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My own feeling is that this situation could quite easily be rectified by a simple rewording of subsection (4); namely, that,

    "the prisoner is not a supporter of a specified organisation".
Then, subsection (8) should also be reworded to say:

    "A specified organisation is an organisation specified by order of the Secretary of State".
That would mean that we could use the phrase "specified organisation" instead of "terrorist organisation" wherever it occurs in the Bill. This matter seems to have caused a great deal of confusion both on Second Reading and indeed today. I suggest that it should be rectified by amendments on Report.

Viscount Brookeborough: I support the amendment for some of the reasons that have just been given. Sinn Fein is the political wing of the IRA, with the IRA being the military wing of Sinn Fein. Although it is a proscribed organisation within the Prevention of Terrorism Act, I do not see how it can ever become a non-terrorist organisation when it calls itself the Irish Republican Army. Therefore, it is difficult to see how the Secretary of State or anyone else could actually convince most people in Northern Ireland that the UVF, the LVF, the INLA or the IRA were non-terrorist organisations. For that reason, I support the principle behind the amendment.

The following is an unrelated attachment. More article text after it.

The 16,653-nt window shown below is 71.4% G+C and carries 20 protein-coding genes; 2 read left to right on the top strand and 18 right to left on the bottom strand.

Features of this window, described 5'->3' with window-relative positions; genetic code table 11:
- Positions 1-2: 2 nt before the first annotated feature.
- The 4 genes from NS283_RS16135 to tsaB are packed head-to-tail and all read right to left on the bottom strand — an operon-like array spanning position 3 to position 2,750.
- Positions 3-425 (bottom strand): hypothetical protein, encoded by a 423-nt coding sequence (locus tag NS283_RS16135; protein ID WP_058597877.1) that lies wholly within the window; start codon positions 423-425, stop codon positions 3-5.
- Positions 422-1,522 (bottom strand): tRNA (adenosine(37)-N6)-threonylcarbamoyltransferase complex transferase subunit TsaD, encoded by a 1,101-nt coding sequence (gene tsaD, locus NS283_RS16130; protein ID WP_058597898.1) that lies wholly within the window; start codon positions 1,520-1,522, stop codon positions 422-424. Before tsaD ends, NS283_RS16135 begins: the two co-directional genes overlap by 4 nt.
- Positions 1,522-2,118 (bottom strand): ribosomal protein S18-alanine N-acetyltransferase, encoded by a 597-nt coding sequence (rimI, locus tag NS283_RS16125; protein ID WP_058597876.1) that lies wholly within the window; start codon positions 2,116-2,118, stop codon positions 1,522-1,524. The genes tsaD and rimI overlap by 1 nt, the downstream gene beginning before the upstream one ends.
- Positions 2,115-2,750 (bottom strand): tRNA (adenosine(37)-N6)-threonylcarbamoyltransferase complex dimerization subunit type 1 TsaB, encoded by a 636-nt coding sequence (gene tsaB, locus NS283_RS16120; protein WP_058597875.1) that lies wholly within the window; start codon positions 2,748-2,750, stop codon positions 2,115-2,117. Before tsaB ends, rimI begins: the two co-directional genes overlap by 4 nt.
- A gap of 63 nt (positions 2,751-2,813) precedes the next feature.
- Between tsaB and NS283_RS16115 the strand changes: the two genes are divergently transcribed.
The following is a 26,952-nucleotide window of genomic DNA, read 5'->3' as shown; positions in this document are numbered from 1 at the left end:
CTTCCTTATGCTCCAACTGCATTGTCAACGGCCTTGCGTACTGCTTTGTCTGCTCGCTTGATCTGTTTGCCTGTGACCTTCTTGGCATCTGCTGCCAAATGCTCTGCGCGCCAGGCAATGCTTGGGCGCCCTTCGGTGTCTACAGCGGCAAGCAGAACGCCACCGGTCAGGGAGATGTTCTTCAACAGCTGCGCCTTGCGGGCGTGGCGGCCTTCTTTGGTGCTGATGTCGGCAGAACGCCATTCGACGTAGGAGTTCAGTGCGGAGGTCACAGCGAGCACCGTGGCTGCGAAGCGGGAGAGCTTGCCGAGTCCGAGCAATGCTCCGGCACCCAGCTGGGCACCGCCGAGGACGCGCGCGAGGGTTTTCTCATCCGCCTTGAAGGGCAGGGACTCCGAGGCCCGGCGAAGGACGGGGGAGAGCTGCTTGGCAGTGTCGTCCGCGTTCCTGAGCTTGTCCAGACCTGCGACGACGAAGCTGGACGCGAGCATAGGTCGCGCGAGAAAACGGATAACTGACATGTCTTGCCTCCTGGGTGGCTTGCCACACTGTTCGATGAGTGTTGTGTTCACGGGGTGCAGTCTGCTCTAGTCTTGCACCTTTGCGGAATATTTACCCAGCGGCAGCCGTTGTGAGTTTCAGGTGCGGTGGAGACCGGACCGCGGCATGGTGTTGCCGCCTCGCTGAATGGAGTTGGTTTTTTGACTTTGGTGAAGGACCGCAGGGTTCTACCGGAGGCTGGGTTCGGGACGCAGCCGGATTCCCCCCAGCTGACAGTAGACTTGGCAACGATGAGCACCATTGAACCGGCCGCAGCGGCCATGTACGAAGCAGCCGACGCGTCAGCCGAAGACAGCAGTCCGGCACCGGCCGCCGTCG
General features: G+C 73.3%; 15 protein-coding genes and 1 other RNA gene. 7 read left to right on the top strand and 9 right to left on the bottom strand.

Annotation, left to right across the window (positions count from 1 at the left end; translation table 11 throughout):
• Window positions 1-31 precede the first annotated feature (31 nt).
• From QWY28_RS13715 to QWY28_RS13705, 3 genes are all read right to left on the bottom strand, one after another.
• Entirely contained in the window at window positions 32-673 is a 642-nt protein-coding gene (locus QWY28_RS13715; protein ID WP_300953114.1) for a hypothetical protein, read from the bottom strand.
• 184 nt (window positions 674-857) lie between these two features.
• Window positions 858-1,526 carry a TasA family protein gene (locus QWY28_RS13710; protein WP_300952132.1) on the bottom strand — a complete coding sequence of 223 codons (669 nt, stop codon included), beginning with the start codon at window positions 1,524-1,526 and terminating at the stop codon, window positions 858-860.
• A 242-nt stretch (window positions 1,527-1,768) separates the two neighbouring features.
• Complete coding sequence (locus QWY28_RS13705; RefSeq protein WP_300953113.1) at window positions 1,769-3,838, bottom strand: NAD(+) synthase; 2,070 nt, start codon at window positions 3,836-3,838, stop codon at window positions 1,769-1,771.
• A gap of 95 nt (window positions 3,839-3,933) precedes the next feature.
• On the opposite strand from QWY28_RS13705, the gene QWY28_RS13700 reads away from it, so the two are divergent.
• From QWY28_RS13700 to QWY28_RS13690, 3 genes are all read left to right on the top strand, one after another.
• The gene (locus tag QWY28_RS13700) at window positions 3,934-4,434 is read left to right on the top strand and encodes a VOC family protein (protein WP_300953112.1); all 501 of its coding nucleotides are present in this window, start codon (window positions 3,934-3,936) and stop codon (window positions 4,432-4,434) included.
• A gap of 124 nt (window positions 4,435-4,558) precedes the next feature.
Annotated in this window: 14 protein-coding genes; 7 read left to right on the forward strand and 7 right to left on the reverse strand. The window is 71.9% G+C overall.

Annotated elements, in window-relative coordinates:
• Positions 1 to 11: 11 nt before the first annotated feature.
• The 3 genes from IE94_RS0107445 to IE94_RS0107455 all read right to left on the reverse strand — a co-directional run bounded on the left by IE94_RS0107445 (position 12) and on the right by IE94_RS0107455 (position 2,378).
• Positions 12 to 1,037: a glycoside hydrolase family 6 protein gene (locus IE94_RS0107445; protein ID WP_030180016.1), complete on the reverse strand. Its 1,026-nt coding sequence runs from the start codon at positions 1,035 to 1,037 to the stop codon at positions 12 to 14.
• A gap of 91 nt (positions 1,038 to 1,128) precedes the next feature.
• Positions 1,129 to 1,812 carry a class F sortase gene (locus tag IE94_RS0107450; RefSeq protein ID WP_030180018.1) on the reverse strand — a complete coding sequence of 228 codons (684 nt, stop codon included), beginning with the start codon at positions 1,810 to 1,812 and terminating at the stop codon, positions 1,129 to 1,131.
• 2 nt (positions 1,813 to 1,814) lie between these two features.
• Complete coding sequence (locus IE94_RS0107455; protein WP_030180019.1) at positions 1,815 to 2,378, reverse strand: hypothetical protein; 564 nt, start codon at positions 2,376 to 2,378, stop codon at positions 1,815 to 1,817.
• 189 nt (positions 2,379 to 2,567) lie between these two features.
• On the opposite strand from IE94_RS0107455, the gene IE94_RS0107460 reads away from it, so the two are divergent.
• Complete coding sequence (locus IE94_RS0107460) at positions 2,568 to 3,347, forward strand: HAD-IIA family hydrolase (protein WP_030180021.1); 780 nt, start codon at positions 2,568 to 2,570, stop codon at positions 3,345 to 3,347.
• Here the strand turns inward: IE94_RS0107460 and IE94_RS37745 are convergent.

Lord Desai: My noble friend Lord Kilbracken has pointed out where the problem lies. We shall come across this problem again and again. However, if we defined the whole thing completely, logically and legally, we would find that there are many anomalies because it is a messy situation. In other words, we cannot take it as a straightforward legal situation.

In his excellent Second Reading speech the noble Lord, Lord Tebbit, made the point that this is not a post-colonial settlement; it is a settlement within the laws of the UK. He was right in one way, but I would say "yes and no" which, as an academic person, I am entitled to do. We had a second referendum in the South. The referendum in the South had to do with the fact that this is neither a purely post-colonial situation nor a purely UK situation. Those two referendums had to be done together because it was a post-colonial situation as of 1922 which was dragged into 1998. Within the Northern Ireland context, it is a UK situation.